An example which is more basic to the text is the question of whether or not it is a mitzvah to swear (Devarim 6:13); Ramban’s reading, that it is not, is consistent from his perush al hatorah (ibid) to his attack of Rambam’s counting it as Asseh 7[xxiv]. Also, his discussion of whether or not the rich person not adding and the poor not subtracting from the half shekel (Shemot 30:15) is considered a mitzvah is straight out of the pesukim. Ramban’s justification for not counting it is somewhat based on other sefer hamitzvot and it is worth noting that he did not count himself in his hasagot on Rambam’s Sefer Hamitzvot.[xxv]Finally, the famous discussion of whether v’harashtem et ha’aretz v’yashevtem bam” (“And you shall dispossess the inhabitants of the land and dwell in it”, Bamidbar 33:53) is a mitvah[xxvi] or a promise[xxvii] is basic to understanding that passuk.

Ramban’s understanding of Navi

Several times, Ramban will have a discussion about something in the Navi which is somewhat based on the idea in the passuk in Humash. For example, the stories of Pilegesh B’giva (Bereshit 19:8), Yiftach (Vayikra 27:29) , David counting the Jews (Bamidbar 1:2) and the complaint to Yehoshua (Bamidbar 26:54). Now one could reasonably argue that all of these discussions are overly tangential to the text and should not be done in a Humash class. However, then they ought to be done when covering those stories in a Navi class. Additionally, they present an opportunity to discuss Navi during Humash time, which helps students have a broader understanding of how both subjects interact with each other.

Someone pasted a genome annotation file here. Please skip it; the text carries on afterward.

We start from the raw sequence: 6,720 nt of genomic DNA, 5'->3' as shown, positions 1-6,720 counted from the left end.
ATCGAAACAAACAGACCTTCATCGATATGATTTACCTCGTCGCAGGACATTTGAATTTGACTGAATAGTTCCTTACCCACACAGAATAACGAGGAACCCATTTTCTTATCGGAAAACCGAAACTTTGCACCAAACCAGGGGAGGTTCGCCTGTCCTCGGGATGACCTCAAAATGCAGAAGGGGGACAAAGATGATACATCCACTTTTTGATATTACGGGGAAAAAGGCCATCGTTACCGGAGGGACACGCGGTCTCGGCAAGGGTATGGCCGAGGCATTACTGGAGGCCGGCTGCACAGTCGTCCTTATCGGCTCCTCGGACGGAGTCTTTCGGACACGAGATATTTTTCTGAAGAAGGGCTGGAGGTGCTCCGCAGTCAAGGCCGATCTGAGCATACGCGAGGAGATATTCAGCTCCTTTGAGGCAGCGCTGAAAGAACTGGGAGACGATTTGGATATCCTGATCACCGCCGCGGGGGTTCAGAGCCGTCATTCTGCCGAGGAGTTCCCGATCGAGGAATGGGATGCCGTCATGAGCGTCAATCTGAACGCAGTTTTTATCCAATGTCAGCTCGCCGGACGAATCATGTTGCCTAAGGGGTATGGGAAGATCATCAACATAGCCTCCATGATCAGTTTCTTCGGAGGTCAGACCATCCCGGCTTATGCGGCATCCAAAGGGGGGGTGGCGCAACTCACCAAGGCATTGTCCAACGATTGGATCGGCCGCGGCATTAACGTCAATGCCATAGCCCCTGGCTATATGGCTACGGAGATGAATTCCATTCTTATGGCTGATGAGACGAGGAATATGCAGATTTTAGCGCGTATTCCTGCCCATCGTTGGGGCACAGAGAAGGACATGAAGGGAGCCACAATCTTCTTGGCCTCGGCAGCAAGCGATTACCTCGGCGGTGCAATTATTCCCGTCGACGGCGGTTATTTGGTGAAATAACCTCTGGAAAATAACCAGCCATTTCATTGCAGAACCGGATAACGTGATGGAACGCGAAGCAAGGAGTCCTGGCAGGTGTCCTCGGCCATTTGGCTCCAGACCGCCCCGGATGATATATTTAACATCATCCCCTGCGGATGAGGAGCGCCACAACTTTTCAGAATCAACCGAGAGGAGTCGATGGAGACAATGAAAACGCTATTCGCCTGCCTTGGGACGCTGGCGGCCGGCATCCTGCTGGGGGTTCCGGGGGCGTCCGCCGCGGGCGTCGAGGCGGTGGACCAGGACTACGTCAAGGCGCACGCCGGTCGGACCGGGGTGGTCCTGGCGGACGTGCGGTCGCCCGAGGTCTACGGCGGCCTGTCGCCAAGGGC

Thankfully, the Ramban al haotorah is a part of any discussion on Humash. Given how multi-faceted the commentary is, it is my hope that more of those facets will become part of the day to day maaseh u’matan shel torah.

Rabbi Yaakov Blau teaches Talmud, Navi, Jewish Philosophy, and Jewish History at the Frisch School in Paramus NJ. He is also the head of the Talmud and Israel Guidance departments.

[i] Community, Covenant and Commitment pp. 104-105

[ii] I will not be discussing uses of Ramban which I think, and hope, are standard. For example, Ramban’s attempts to understand the structure of humash, which are found both in his introductions to each sefer and throughout his commentary. Similarly, Ramban’s taamei hamitzvot, while not a systematic as the Chinuch, are a well known tool.

[iii] As I have written in Ten Daat volume 20

[iv] Moreh Nevuchim (2:42)

[v] Sefer Zechut

[vi] Which Rambam understood as just a Bat Kol, a position which Ramban strongly disagrees with.
An additional position that ought to be considered is that of Ralbag, who believes (most likely based on the Moreh Nevuchim 2:34 and 42) that the term malakh often refers to a navi (see is commentary on Bereshit 18:2, 21:17, 32:2, Shemot 14:19 and 23:20, Judges 2:1,6:11, 13:16 and 2 Samuel 24:16)

[vii] Another example would be Ramban’s idea (Devarim 21:18) that several punishments are meant as a warning to society, rather than being justified by the gravity of the sin. These sins are identified as ones in which the torah says that the people should “hear and be afraid.”

[viii] Pessachim 6b

[ix] Rashi clearly feels that the second story (Moshe judging the people) happened after matan Torah, but he is neutral about the first story (Yitro coming) about which he quotes both opinions in the gemara (although it is not clear if that is part of the text of Rashi).